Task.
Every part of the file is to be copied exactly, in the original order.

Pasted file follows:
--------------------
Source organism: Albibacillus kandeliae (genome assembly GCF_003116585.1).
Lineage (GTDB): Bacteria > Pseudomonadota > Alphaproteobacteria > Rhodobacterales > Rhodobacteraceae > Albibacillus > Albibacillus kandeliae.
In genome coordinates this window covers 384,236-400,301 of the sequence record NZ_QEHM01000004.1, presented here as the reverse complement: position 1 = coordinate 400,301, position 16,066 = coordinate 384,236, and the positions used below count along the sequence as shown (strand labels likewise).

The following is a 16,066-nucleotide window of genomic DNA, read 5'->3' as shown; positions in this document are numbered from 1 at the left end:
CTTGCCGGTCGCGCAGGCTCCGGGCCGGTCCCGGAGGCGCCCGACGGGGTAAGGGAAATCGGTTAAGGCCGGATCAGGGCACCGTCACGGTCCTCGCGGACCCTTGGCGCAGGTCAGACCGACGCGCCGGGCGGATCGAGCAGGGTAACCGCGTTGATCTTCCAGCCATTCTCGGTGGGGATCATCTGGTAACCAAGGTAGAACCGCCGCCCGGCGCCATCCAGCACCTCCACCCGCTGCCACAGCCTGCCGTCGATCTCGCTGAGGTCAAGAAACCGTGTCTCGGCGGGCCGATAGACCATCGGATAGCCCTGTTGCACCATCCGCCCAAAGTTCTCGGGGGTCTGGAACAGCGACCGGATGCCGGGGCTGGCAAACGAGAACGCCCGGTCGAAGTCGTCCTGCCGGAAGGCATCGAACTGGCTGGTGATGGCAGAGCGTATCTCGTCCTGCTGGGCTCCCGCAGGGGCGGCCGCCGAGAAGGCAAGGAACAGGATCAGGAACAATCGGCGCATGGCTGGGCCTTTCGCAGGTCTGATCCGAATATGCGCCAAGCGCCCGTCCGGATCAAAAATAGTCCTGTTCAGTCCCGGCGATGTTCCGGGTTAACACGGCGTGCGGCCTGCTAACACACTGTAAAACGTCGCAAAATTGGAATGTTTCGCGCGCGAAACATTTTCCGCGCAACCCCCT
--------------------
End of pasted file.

Source organism: Albibacillus kandeliae (genome assembly GCF_003116585.1).
Lineage (GTDB): Bacteria > Pseudomonadota > Alphaproteobacteria > Rhodobacterales > Rhodobacteraceae > Albibacillus > Albibacillus kandeliae.
In genome coordinates this window covers 384,236-400,301 of the sequence record NZ_QEHM01000004.1, presented here as the reverse complement: position 1 = coordinate 400,301, position 16,066 = coordinate 384,236, and the positions used below count along the sequence as shown (strand labels likewise).

The following is a 16,066-nucleotide window of genomic DNA, read 5'->3' as shown; positions in this document are numbered from 1 at the left end:
CTTGCCGGTCGCGCAGGCTCCGGGCCGGTCCCGGAGGCGCCCGACGGGGTAAGGGAAATCGGTTAAGGCCGGATCAGGGCACCGTCACGGTCCTCGCGGACCCTTGGCGCAGGTCAGACCGACGCGCCGGGCGGATCGAGCAGGGTAACCGCGTTGATCTTCCAGCCATTCTCGGTGGGGATCATCTGGTAACCAAGGTAGAACCGCCGCCCGGCGCCATCCAGCACCTCCACCCGCTGCCACAGCCTGCCGTCGATCTCGCTGAGGTCAAGAAACCGTGTCTCGGCGGGCCGATAGACCATCGGATAGCCCTGTTGCACCATCCGCCCAAAGTTCTCGGGGGTCTGGAACAGCGACCGGATGCCGGGGCTGGCAAACGAGAACGCCCGGTCGAAGTCGTCCTGCCGGAAGGCATCGAACTGGCTGGTGATGGCAGAGCGTATCTCGTCCTGCTGGGCTCCCGCAGGGGCGGCCGCCGAGAAGGCAAGGAACAGGATCAGGAACAATCGGCGCATGGCTGGGCCTTTCGCAGGTCTGATCCGAATATGCGCCAAGCGCCCGTCCGGATCAAAAATAGTCCTGTTCAGTCCCGGCGATGTTCCGGGTTAACACGGCGTGCGGCCTGCTAACACACTGTAAAACGTCGCAAAATTGGAATGTTTCGCGCGCGAAACATTTTCCGCGCAACCCCCT